Can your company afford to be a cyber victim?
It’ll never happen to us. How many organizations view cybersecurity as a box-ticking exercise while kidding themselves they will never be the target of hackers?
It’s impossible to tell, but recent events show, once again, there is a real and present threat to all companies, both big and small. Hackers are constantly attempting to infiltrate corporate digital networks, and the damage they cause can potentially devastate a business.
The recent ransomware attack on Travelex, which took the currency exchange giant’s IT systems offline for more than three weeks, is a notorious case in point. The company faced demands for a US$6 million ransom to decrypt its data after hackers infiltrated its computer network in the early hours of New Year’s Day. Travelex has refused to disclose whether it paid the ransom.
The breach dates back to a security patch that Travelex allegedly sat on for eight months before applying it to its Pulse Secure virtual private network (VPN) servers, leaving its networks vulnerable to attack.
The company, which has operations in 70 countries and processes an average of 5,000 transactions an hour, had to call in The Metropolitan Police’s cybercrime unit as well as an internationally renowned cybersecurity expert to try to get its data back. For more than three weeks, it had to revert to manual pen and paper transactions leaving its operations in chaos.
Ransomware for sale
The ransomware at the center of the attack is known as Sodinokibi or REvil. It first appeared in April 2019, offering criminal gangs the opportunity to rent the ransomware and customise it to target their own victims in return for a cut of the profits. Some criminal groups have links to Syria and Iran, according to research by McAfee.
The malware attack struck Travelex, which has 1,200 branches worldwide, in the early hours of December 31 2019, when it encrypted critical business files and left readme documents on infected computers. The readme files instructed Travelex to pay a ransom in Bitcoin through a website with a top-level domain registered in China in March 2019.
The attack resulted in at least 20 Travelex websites in different countries becoming inaccessible and left its outlets in airports and other retail sites without access to the internet or email or Travelex’s IT systems, as the company shut down systems to prevent the spread of the virus.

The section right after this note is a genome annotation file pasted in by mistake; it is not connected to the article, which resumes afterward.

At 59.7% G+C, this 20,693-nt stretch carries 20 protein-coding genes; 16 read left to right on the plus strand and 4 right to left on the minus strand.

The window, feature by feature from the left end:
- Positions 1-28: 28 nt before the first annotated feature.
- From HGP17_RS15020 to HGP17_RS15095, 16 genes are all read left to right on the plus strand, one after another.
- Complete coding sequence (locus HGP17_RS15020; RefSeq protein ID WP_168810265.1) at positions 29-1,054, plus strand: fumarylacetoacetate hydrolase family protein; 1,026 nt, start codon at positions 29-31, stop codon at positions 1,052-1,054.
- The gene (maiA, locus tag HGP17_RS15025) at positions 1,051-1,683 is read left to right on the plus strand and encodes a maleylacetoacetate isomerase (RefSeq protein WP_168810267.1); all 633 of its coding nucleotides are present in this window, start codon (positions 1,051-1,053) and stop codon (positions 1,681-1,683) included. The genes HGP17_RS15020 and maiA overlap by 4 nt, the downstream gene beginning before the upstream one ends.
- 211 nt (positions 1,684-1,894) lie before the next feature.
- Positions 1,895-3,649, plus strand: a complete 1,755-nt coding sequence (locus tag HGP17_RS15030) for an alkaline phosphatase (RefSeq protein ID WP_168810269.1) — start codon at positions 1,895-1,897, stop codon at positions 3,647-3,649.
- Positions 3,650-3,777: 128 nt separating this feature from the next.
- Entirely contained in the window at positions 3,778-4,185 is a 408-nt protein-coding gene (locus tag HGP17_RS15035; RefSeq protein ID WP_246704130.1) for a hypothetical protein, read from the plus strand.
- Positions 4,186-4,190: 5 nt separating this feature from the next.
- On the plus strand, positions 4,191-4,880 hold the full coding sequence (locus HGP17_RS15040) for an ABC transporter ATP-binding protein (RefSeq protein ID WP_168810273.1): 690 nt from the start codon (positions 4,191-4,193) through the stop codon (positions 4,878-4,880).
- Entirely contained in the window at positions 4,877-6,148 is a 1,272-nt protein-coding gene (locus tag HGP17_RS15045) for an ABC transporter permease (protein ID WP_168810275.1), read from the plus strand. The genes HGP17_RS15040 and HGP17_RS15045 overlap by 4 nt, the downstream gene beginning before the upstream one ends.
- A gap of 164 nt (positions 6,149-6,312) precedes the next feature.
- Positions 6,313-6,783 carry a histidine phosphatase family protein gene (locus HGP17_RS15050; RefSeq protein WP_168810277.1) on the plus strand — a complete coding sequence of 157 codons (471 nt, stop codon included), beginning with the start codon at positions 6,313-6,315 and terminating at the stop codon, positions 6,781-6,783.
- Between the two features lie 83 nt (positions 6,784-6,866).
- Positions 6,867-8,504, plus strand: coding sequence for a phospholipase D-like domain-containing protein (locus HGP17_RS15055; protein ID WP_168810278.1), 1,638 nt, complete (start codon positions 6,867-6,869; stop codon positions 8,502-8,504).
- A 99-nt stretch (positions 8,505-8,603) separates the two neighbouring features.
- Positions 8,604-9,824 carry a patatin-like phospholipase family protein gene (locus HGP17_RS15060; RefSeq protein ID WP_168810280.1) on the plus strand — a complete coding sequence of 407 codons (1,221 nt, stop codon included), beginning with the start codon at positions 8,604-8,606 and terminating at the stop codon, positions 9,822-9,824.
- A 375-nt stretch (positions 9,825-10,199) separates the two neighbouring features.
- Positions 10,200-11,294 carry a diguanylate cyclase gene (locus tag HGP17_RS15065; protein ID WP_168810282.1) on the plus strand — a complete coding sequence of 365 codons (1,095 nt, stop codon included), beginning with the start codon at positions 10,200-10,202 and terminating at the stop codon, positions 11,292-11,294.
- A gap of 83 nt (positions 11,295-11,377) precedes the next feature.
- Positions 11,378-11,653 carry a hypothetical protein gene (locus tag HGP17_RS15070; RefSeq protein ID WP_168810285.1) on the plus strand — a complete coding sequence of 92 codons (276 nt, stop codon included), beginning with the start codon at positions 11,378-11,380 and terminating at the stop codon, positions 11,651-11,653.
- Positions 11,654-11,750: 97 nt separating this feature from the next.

Operations in chaos
The attack has also disrupted banks, including Sainsbury’s Bank, Barclays, HSBC, Virgin Money, First Direct and Asda Money, along with others that rely on Travelex to provide their foreign exchange services.
Travelex staff have been forced to record transactions manually and have been unable to take card payments for foreign currency or deliver pre-ordered currency to travellers who had pre-ordered it for collection. Customers have complained they have been unable to top up their Travelex currency cards, confirm transactions have taken place, check balances or use the Travelex app.
The total financial cost of the ransomware attack, when it is finally calculated will be truly eye-watering, but then add the damage done to the company’s reputation and the numbers of customers and partners who will think twice before doing business with Travelex in future. Then there is the prospect of a hefty fine from the Information Commissioner’s Office (ICO) for allowing the breach to happen in the first place.
Dixons Carphone targeted again
Dixons Carphone recently found itself in the ICO firing line when it was hit with the maximum possible fine of £500,000 after the tills in its shops were compromised by a cyber-attack that affected at least 14 million people.
The retailer discovered the massive data breach last summer and a subsequent investigation by the ICO found the attacker had installed malicious software on 5,390 tills in branches of its Currys PC World and Dixons Travel chains.
Rogue software went undetected over a nine-month period between July 2017 and April 2018 and collected a huge amount of data, leaving customers vulnerable to both financial theft and identity fraud.
Attackers harvested the payment card details of 5.6 million people as well as the personal information – including full names, postcodes, email addresses and details of failed credit checks – of approximately 14 million, the data watchdog said in a statement announcing the £500,000 fine.
The ICO said Dixon Carphone’s poor security arrangements and the inadequate steps taken to protect data had breached the Data Protection Act 1998. Last year the ICO fined Carphone Warehouse, part of the same group, £400,000 (US$521,000) for similar security vulnerabilities.
“The lesson to be learned from both of these examples is that in a modern dynamic business environment cybersecurity is an always-on requirement and security measures need to be omni-present and pre-emptive,” says Roy Reynolds Technical Director at Vodat International.
When the cost of a hack runs into many millions of pounds cybersecurity should never be seen as a drain on budgets but a valuable investment in business continuity and reputation management, he concludes.